The Danish minister said the Danish soldiers would become involved in assisting with the establishment of coast guard services in countries such as Benin, Togo, Cote de Ivoire, Kenya, Tanzania and Madagascar.


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Drama as container ship forced to return to SA from Hong Kong

Ambassador Bridge arriving in Cape Town on Saturday, 14 August. Picture by Ian Shiffman

A container ship, AMBASSADOR BRIDGE which was ordered to turn about one day out of Hong Kong has returned to South Africa after the ships agents were served a SARS Detention Order on the ship.

On arrival in Cape Town on Saturday, SARS officials confiscated R4 million worth of abalone (perlemoen) discovered in a container on board the K Line vessel.

The 1.6 tonnes of abalone was smuggled out of the country hidden in a container bound for China.

“For only the second time in the history of law enforcement in the country a shipping vessel suspected of carrying illicit goods was forced to return to South Africa for inspection after SARS issued a Detention Order in terms of the Customs and Excise Act,” said SARS spokesperson Adrian Lackay on Monday.

He said the Detention Order that was served on the shipping agents legally compelled the vessel to return to South Africa.

At the time of serving the Order, the vessel was about one day away from its destination of Hong Kong.

SARS had previously received information that freight containers on two vessels destined for Hong Kong were carrying abalone that was poached off the South African coastline. Ambassador Bridge is the first of the two vessels to return to the country.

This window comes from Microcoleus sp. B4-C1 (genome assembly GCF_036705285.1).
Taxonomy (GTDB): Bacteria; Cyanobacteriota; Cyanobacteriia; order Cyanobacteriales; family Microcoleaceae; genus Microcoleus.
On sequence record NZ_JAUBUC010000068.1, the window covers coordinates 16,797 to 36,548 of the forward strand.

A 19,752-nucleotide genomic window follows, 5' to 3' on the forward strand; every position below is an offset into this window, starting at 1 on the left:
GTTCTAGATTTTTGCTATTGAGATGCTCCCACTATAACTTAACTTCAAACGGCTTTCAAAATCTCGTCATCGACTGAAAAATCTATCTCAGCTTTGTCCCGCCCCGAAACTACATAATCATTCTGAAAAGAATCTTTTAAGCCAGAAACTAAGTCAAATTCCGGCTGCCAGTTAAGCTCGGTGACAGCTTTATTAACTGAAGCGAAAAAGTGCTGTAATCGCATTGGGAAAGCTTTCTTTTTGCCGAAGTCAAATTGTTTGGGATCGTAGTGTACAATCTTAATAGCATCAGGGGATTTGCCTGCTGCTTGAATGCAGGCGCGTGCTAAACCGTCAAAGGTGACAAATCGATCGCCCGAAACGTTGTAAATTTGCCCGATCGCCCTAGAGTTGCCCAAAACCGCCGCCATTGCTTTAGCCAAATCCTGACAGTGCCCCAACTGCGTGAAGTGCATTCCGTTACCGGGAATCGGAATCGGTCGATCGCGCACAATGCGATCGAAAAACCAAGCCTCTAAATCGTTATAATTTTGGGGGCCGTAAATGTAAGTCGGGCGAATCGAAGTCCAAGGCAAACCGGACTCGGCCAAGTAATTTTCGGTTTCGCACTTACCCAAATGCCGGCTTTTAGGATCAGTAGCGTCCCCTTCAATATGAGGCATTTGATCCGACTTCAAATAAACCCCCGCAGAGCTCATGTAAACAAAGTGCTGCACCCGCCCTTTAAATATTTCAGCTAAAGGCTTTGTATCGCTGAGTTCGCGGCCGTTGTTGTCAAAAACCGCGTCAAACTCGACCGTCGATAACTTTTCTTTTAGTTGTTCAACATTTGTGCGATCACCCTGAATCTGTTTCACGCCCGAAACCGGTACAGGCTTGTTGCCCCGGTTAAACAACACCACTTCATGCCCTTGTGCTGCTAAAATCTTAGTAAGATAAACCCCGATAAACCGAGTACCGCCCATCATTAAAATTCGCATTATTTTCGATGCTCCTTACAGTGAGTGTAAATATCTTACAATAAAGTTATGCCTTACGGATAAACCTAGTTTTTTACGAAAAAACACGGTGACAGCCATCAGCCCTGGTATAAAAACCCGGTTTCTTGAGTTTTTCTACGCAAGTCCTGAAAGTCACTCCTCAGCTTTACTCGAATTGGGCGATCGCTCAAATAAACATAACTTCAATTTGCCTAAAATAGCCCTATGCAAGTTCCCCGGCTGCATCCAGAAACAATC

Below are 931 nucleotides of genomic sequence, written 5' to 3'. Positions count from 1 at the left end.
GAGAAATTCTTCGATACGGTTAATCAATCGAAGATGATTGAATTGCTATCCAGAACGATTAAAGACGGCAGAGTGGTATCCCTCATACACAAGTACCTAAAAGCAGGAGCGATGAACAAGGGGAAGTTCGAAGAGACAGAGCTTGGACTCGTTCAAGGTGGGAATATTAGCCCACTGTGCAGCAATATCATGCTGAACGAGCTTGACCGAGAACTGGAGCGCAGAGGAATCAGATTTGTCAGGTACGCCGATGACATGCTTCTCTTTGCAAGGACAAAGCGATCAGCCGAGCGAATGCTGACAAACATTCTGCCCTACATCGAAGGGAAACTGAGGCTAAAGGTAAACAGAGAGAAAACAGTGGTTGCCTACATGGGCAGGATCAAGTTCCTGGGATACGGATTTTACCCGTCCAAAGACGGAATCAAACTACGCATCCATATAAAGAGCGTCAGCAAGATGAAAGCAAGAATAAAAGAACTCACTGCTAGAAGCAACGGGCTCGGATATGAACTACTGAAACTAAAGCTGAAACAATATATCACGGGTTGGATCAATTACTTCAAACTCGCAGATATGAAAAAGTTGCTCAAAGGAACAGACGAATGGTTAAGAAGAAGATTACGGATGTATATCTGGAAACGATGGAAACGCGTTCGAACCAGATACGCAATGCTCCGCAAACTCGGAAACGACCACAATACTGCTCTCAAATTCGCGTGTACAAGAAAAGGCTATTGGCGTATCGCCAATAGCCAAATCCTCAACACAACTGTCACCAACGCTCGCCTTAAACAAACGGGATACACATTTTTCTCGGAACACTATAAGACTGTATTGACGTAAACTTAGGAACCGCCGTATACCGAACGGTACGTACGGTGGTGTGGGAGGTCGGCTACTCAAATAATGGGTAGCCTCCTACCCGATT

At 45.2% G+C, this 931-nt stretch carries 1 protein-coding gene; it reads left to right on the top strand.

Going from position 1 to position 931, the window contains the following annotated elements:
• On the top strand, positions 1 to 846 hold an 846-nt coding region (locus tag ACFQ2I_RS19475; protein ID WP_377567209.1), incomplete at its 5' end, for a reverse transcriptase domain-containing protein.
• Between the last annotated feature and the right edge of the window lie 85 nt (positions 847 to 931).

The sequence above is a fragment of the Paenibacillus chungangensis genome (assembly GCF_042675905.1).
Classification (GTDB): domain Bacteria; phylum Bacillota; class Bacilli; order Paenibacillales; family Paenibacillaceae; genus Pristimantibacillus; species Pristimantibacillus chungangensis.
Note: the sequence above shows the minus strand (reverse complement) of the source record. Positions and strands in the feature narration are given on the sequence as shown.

The SARS investigators were joined by the South African Police Services (SAPS) and investigators from the Fisheries division of the Department of Agriculture, Forestry and Fisheries, in detaining and searching the containers.

“The 1.6 tonnes of smuggled abalone was confiscated and is being stored at the State Warehouse while investigations continue. The second vessel is expected to return to South African waters later next week for inspection,” said Lackay.

The Revenue Services has also established that the suspects had ordered a third container to be used for another export of abalone from South Africa but that the order had been cancelled after SARS issued the Detention Orders.

“Investigations to date clearly indicate that there remain strong links between abalone poaching, illicit trade networks, corruption and racketeering. Criminal syndicates are known to exploit vulnerable coastal communities where residents serve as poachers for abalone destined for a growing international market,” Lackay said.

In October 2006, law enforcement agencies in the country set international precedence when a container vessel was rerouted back to South Africa for the first time on suspicion that it carried containers of smuggled abalone.